Did John Maynard Keynes know the work of Knut Wicksell, did he read Schumpeter, what economics did he know? Friedrich Hayek answers these questions and more in an interview with Leo Rosten:
ROSTEN: … Is it true that he said, “I am no longer a Keynesian”?
HAYEK: I haven’t heard him say so; it’s quite likely. But, after all, Keynesianism spread only just about the time of his death. You mustn’t forget that he died as early as ’46, just as the thing became generally accepted. In fact, I sometimes say that his death made him a saint whose word was not to be criticized.
If Keynes had lived, he would greatly have modified his own ideas, as he always was changing opinion. He would never have stuck to this particular set of beliefs. And you could argue with him. Since we are speaking about him, curiously enough the two persons I found most interesting to talk to for an evening were Keynes and Schumpeter, two economists who were the best conversationalists and the most widely educated people in general terms I knew — with the difference that Schumpeter knew the history of economics intimately and Keynes did not.
ROSTEN: Had Keynes read Schumpeter?
HAYEK: I would assume yes, but he wasn’t reading much contemporary economics, either. He probably had an idea [of him]. I have seen them together; so I know he knew
Schumpeter. But I doubt whether he carefully studied any of … Schumpeter ‘s book on capitalism, which I mentioned before, came out in wartime, when he was much too busy to read anything of the kind. As for Schumpeter ‘s earlier works, I would suspect Keynes had read the brochure Schumpeter wrote on money, because that was in his immediate field, but probably nothing else.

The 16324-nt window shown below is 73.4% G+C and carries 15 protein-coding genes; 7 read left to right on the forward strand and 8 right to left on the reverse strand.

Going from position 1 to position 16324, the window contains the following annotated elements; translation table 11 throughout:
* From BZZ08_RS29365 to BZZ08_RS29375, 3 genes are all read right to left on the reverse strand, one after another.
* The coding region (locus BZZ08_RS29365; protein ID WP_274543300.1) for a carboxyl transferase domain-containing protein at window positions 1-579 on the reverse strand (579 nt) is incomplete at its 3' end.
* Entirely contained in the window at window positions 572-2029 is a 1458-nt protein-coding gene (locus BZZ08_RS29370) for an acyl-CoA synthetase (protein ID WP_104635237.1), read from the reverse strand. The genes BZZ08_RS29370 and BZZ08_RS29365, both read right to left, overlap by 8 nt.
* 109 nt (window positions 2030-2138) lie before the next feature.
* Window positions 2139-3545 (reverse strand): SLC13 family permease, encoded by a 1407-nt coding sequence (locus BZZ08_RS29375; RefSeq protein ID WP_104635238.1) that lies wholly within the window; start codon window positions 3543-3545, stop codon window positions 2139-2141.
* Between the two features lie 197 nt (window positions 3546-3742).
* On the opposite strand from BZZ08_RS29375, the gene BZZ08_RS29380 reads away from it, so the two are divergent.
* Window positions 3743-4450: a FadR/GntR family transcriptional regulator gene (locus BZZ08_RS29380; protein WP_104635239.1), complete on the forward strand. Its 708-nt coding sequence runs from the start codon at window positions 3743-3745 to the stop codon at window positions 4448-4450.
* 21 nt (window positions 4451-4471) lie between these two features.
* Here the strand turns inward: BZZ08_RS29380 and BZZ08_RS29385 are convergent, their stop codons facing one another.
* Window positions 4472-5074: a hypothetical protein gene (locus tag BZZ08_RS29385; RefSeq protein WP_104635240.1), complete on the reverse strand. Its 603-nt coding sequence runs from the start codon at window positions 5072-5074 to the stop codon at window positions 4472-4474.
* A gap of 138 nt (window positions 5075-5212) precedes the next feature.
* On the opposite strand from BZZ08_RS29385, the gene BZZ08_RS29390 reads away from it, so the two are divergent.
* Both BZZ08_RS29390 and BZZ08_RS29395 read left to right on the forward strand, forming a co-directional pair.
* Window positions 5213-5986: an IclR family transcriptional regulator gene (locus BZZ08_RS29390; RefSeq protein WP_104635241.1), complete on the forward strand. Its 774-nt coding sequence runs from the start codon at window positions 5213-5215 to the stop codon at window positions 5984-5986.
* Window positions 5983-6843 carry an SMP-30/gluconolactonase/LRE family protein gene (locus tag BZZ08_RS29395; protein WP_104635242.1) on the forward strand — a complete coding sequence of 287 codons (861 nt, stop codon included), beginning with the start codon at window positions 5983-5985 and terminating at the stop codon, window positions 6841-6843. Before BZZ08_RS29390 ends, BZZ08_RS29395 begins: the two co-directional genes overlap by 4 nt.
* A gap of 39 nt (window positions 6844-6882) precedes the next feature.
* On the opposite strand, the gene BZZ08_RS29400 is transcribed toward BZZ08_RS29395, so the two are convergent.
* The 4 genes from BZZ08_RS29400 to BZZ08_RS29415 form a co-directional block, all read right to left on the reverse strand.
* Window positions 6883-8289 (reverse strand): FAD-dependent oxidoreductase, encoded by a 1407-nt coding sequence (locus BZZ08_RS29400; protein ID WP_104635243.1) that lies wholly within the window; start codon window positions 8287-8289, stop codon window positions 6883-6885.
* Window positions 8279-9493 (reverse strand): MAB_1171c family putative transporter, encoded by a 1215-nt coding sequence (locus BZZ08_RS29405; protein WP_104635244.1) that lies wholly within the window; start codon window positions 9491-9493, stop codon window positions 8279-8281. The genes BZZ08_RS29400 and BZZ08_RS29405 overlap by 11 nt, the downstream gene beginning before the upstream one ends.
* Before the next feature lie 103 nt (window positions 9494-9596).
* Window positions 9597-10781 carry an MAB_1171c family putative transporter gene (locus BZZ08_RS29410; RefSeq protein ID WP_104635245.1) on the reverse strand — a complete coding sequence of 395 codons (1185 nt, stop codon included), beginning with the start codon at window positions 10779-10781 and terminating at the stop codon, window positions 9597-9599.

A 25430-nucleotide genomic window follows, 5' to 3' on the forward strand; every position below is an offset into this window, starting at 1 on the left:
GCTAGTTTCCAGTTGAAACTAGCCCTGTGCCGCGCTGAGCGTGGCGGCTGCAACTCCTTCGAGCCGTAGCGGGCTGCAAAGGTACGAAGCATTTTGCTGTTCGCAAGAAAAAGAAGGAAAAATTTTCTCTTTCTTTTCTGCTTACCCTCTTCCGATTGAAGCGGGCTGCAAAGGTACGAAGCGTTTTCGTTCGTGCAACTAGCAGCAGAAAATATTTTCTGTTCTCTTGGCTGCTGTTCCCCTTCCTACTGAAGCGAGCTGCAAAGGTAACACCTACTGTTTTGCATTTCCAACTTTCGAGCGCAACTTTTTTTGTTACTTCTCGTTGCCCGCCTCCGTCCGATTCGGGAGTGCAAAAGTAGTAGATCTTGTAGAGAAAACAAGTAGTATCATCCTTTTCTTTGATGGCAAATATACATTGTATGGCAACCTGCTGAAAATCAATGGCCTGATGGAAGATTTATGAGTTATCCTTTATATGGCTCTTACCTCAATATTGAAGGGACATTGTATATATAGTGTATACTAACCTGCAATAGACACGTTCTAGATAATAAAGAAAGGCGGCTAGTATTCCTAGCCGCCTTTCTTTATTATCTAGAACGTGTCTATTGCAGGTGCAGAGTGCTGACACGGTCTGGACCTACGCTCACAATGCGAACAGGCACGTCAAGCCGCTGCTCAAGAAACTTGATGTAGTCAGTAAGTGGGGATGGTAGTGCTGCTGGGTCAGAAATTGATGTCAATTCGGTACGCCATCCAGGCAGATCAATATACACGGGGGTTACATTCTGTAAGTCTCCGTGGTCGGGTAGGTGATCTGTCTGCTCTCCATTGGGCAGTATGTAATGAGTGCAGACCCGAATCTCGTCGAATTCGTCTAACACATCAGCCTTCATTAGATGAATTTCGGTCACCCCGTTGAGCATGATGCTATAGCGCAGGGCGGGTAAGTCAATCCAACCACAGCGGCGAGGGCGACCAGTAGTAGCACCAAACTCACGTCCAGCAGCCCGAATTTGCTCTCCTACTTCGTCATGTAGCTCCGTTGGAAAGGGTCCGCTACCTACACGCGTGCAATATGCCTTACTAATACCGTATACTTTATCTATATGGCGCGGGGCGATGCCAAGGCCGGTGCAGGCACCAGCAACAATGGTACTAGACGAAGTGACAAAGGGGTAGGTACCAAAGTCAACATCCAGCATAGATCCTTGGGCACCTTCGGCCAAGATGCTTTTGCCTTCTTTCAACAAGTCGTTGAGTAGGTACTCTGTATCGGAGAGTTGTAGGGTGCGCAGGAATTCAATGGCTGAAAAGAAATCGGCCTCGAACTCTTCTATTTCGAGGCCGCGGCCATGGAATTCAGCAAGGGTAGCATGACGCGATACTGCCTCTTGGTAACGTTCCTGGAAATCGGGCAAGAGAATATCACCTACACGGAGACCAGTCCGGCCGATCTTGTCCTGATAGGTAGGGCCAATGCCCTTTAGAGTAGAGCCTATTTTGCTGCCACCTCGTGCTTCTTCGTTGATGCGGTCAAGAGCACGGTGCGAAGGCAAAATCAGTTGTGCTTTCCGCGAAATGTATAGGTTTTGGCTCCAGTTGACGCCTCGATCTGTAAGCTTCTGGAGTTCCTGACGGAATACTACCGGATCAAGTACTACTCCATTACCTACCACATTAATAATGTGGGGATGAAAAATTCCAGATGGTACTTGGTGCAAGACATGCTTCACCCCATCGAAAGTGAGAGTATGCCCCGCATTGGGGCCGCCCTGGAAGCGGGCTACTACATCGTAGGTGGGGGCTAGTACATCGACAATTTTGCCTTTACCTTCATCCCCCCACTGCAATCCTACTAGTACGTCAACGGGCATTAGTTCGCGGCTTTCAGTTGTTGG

ROSTEN: I’m interested in your earlier comment about the fact that here is a man of immense intelligence, great imagination, wide learning, and so on, and yet was not an economist. I’m not clear whether you mean he didn’t have the kind of mind that excels in economics — just as in mathematics, say, you can find people who are brilliant but who, given mathematics, are just hopeless — or do you mean he didn’t have the kind of mind that makes for first-rate economists?
HAYEK: Oh, yes, he had. If he had given his whole mind to economics, he could have become a master of economics, of the existing body. But there were certain parts of economic theory which he had never been interested in. He had never thought about the theory of capital; he was very shaky even on the theory of international trade; he was well informed on contemporary monetary theory, but even there he did not know such things as Henry Thornton or Wicksell; and of course his great defect was he didn’t read any foreign language except French. The whole German literature was inaccessible to him. He did, curiously enough, review Mises’s book on money, but later admitting that in German he could only understand what he knew already. [laughter]
ROSTEN: What he had known before he read the book. How would you distinguish the streams that economics took in Austria and Sweden and England during your time?
HAYEK: Well, in England unfortunately — Sweden and Austria were moving on parallel lines — if Jevons had lived, or if his extraordinarily brilliant pupil Wicksteed had had more influence, things may have developed in a different direction; but Marshall established almost a monopoly, and by the time I came to England, with the exception of the London School of Economics, where Edwin Cannan had created a different position, and where Robbins was one of the few economists who knew the literature of the world — he drew on everything — England was dominated by Marshallian thinking. And this idea that if you knew Marshall there was nothing else worth reading was very widespread.